Between the debt-ceiling kerfuffle and Hurricane Irene, you may have missed two bits of summertime news that will be important for what we drive in the coming years.
First, President Barack Obama announced that the administration and automakers had reached a deal to double the fuel economy of our national fleet of cars starting in model year 2017 and reaching the goal by 2025. Right now, cars and light trucks — light trucks include what I call my “little old lady SUV” — get an average of 27 mpg. By 2025 those same vehicles are to average an impressive 54.5 mpg.
The second bit of news came a little later but was equally interesting. For the first time, companies that build “big rig” trucks, work vehicles like garbage trucks, and buses will also have to conform to efficiency standards. In model years 2014-2018, big rigs are to become 23 percent more efficient and work trucks and buses will be 9 percent more miserly.
In some ways, big rigs and buses are already quite efficient. It’s true you see them belch black emissions when they accelerate, but because they haul large payloads as they tootle down the road they pack in a lot of work per gallon of fuel consumed. My four-cylinder SUV gets pretty good gas mileage — in the upper 20s in terms of mpg — but when the only thing in it is me, it’s just not efficient in terms of pounds of payload. Still, truck and bus engineers will now be tasked with the challenge of making the behemoths of the streets and highways even more efficient than they currently are.
Most of us don’t make decisions about which big rig to purchase or what model of bus our city transit system should buy. But when it comes to personal vehicles, we have more and more options that both speak to the goal of efficiency and also to diversifying the type of energy we rely on for transportation.
Here’s just a sampler of what vehicle type you could purchase when next you’re on the market for a new car:
• Traditional hybrid cars like the standard Prius — these vehicles are powered by gasoline. You don’t plug them in for a charge, you just fill them up with gasoline (like your father’s Oldsmobile). The hybrids get much better mileage than many cars, but they are still 100 percent gasoline dependent.
• Newer hybrids like the Chevy Volt — this car runs for short distances on electricity alone. You plug it in while you sleep and it’s charged for you in the morning. Driving across town in the Volt is like owning an all-electric car. For many commuters, this has the appeal of economy because electricity is cheap compared to gasoline. If you want to go long distances, the vehicle starts automatically using gasoline for energy — so you can drive across a state or two by filling up.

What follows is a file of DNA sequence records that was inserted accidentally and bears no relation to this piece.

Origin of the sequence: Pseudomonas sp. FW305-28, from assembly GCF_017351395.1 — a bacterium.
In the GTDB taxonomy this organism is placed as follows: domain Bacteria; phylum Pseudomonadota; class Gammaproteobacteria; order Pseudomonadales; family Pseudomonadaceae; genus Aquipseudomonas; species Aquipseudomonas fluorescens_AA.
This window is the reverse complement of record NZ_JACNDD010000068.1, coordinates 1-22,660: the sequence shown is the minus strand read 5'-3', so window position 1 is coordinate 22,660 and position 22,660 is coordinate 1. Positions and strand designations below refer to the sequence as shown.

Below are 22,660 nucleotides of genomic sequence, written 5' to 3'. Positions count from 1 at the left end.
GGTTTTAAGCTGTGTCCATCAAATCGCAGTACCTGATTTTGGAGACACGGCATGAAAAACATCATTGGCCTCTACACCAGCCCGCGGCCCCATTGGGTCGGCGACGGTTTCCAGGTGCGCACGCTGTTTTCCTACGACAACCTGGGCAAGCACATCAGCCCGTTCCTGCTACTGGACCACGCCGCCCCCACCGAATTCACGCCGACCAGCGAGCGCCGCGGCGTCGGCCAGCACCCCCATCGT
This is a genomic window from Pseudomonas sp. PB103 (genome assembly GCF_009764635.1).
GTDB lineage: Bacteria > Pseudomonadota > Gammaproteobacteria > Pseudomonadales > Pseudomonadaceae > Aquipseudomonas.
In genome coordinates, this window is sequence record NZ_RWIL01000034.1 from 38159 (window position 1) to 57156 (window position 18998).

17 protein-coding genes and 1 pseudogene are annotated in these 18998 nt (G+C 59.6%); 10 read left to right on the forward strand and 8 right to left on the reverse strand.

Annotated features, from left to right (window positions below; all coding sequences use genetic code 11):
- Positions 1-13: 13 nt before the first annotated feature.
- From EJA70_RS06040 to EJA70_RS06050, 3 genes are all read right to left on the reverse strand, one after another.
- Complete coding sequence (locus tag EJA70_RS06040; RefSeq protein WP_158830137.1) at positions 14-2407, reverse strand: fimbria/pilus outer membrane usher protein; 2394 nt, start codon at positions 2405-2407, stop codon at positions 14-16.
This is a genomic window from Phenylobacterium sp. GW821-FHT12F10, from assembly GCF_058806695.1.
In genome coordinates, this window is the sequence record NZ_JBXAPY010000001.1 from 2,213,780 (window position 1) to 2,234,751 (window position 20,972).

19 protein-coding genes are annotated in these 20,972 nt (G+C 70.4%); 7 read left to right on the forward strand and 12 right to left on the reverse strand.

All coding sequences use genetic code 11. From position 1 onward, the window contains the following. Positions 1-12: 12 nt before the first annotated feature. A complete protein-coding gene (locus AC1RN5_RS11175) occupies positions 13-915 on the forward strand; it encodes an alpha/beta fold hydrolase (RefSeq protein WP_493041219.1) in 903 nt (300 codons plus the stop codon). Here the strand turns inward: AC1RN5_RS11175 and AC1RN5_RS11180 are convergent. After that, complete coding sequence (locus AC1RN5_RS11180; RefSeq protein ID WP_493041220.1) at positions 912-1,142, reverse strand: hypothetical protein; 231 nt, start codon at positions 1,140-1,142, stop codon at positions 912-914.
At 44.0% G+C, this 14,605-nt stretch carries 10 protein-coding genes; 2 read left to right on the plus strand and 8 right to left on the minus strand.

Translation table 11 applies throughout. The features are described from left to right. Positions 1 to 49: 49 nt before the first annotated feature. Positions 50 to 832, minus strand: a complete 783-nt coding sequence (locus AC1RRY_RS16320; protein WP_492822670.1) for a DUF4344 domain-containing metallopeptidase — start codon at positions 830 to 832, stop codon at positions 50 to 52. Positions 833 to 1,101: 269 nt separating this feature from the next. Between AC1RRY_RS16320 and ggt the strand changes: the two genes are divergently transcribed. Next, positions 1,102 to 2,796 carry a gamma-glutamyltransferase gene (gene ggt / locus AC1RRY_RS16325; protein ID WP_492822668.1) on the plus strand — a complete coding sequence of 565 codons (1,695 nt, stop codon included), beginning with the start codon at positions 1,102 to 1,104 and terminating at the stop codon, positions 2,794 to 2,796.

• All-electric cars like the Nissan Leaf — this car is all electric, all the time. You “pour” energy into it by plugging it in for a charge, likely while you sleep. It has no tailpipe, which is pretty cool, although the power-plant that made the electricity the car runs on creates emissions if it’s powered by fossil fuels.
• Natural gas vehicles like one type of the Honda Civic — this ever-popular car can be purchased with a motor that runs on natural gas. Natural gas burns quite cleanly. You can recharge the vehicle with compressed natural gas at your home. If that sounds exotic, you may have already been in a natural gas vehicle; some airport shuttle buses and urban taxis are powered in this fashion.
In short, diverse types of vehicles are now coming into their own. For those of us who love motors and engines, it’s a great time to be alive. And although I hope to drive my plain-vanilla four-cylinder SUV for another 10 years, I also allow myself to daydream of some new vehicle, much more efficient than what I grew up with and perhaps powered by natural gas or electricity.
I’m thinking of bright yellow, maybe with red flames painted on the sides.
Dr. E. Kirsten Peters, a native of the rural Northwest, was trained as a geologist at Princeton and Harvard. This column is a service of the College of Agricultural, Human and Natural Resource Sciences at Washington State University. Peters can be reached at email@example.com.